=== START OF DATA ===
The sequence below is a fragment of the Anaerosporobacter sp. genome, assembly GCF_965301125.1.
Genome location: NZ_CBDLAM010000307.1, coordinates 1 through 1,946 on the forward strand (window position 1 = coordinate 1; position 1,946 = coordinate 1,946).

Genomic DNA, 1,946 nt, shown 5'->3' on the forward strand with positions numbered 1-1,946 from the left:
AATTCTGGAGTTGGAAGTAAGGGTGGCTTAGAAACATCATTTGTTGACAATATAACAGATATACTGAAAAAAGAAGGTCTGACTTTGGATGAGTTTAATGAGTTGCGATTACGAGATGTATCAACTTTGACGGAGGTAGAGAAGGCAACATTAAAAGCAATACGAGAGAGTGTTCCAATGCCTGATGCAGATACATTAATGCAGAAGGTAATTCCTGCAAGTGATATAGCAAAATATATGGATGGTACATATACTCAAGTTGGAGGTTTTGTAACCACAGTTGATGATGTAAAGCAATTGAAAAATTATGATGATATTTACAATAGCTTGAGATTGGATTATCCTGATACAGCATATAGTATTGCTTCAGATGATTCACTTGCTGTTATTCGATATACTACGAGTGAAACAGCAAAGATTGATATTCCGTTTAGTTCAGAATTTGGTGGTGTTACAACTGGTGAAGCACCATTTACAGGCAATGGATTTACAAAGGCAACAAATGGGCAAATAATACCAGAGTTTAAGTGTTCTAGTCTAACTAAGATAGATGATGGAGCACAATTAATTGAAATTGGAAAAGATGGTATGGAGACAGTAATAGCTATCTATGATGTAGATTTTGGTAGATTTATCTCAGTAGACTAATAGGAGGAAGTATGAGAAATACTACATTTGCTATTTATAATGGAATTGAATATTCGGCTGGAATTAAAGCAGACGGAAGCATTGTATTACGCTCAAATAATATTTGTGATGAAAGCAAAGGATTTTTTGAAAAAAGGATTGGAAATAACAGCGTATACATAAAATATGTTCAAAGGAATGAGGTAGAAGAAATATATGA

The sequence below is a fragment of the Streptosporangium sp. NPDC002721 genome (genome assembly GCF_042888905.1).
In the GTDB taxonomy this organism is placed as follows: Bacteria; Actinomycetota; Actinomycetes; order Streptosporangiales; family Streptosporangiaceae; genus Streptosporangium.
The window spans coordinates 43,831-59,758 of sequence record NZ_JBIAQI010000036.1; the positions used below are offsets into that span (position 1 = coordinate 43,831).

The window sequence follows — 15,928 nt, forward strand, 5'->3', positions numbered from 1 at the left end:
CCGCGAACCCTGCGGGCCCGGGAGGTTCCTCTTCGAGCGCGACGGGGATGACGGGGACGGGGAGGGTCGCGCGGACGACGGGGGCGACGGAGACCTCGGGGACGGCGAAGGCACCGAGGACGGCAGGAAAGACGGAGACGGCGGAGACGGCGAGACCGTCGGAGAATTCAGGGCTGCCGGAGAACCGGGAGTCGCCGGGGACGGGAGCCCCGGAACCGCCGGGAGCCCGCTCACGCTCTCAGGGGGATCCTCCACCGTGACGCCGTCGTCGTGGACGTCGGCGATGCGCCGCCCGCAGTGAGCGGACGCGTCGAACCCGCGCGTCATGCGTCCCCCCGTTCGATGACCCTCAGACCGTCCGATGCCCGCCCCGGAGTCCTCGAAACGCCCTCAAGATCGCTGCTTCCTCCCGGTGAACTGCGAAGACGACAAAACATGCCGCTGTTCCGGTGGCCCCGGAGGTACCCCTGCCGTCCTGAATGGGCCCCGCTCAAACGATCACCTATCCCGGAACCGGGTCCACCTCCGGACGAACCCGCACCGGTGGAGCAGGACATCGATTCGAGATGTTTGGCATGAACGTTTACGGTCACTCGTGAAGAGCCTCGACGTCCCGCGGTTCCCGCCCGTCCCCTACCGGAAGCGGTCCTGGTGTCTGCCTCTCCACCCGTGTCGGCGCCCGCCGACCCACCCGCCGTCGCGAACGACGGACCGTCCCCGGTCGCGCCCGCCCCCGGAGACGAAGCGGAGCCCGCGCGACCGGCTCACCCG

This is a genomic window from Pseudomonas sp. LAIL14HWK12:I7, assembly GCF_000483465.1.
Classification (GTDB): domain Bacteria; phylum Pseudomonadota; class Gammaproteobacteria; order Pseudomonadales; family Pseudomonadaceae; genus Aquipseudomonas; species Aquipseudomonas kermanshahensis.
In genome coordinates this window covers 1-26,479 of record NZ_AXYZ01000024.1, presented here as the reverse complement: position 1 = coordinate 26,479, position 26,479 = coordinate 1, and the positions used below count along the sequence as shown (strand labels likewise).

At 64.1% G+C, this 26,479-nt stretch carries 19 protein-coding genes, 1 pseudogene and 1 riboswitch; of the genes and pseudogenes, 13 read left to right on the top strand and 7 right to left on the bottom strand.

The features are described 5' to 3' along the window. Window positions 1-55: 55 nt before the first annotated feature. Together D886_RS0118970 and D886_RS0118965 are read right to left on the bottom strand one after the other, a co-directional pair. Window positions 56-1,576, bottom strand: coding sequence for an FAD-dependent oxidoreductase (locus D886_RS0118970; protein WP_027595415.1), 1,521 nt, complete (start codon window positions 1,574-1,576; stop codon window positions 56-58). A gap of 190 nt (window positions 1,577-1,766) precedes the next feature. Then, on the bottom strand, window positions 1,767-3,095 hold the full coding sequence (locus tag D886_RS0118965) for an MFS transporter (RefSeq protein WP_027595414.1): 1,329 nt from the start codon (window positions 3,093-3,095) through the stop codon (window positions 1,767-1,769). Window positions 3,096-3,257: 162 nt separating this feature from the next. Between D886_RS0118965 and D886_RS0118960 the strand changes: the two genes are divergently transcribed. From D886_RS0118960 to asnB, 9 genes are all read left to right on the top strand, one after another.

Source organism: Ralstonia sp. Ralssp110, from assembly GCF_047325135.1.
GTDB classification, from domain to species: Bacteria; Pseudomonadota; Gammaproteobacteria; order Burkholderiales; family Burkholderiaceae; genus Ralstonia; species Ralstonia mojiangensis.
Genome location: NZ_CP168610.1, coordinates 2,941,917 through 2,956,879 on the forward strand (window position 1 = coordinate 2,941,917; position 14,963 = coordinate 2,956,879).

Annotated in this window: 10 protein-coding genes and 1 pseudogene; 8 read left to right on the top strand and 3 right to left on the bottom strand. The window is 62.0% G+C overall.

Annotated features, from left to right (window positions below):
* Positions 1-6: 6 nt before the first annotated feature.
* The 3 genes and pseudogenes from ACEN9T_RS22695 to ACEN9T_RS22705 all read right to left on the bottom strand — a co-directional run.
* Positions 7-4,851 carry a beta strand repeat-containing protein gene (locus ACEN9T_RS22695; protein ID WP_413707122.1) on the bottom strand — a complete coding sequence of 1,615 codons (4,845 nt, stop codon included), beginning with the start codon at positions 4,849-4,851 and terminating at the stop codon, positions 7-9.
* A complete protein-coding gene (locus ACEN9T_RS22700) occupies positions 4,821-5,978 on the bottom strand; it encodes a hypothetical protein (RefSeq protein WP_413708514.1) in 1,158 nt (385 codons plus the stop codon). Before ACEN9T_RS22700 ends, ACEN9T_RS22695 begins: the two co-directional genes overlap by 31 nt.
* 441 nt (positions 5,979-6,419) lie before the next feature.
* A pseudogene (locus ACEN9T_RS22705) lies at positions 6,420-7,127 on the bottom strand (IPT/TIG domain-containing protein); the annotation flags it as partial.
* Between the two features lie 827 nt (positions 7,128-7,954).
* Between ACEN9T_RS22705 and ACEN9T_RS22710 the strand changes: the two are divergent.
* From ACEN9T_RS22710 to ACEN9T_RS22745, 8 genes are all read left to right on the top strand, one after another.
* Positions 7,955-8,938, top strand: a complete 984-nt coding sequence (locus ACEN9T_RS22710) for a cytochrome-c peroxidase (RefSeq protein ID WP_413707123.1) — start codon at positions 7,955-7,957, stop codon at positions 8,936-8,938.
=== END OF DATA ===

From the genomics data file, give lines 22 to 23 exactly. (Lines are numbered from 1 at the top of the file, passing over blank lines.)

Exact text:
* Positions 7-4,851 carry a beta strand repeat-containing protein gene (locus ACEN9T_RS22695; protein ID WP_413707122.1) on the bottom strand — a complete coding sequence of 1,615 codons (4,845 nt, stop codon included), beginning with the start codon at positions 4,849-4,851 and terminating at the stop codon, positions 7-9.
* A complete protein-coding gene (locus ACEN9T_RS22700) occupies positions 4,821-5,978 on the bottom strand; it encodes a hypothetical protein (RefSeq protein WP_413708514.1) in 1,158 nt (385 codons plus the stop codon). Before ACEN9T_RS22700 ends, ACEN9T_RS22695 begins: the two co-directional genes overlap by 31 nt.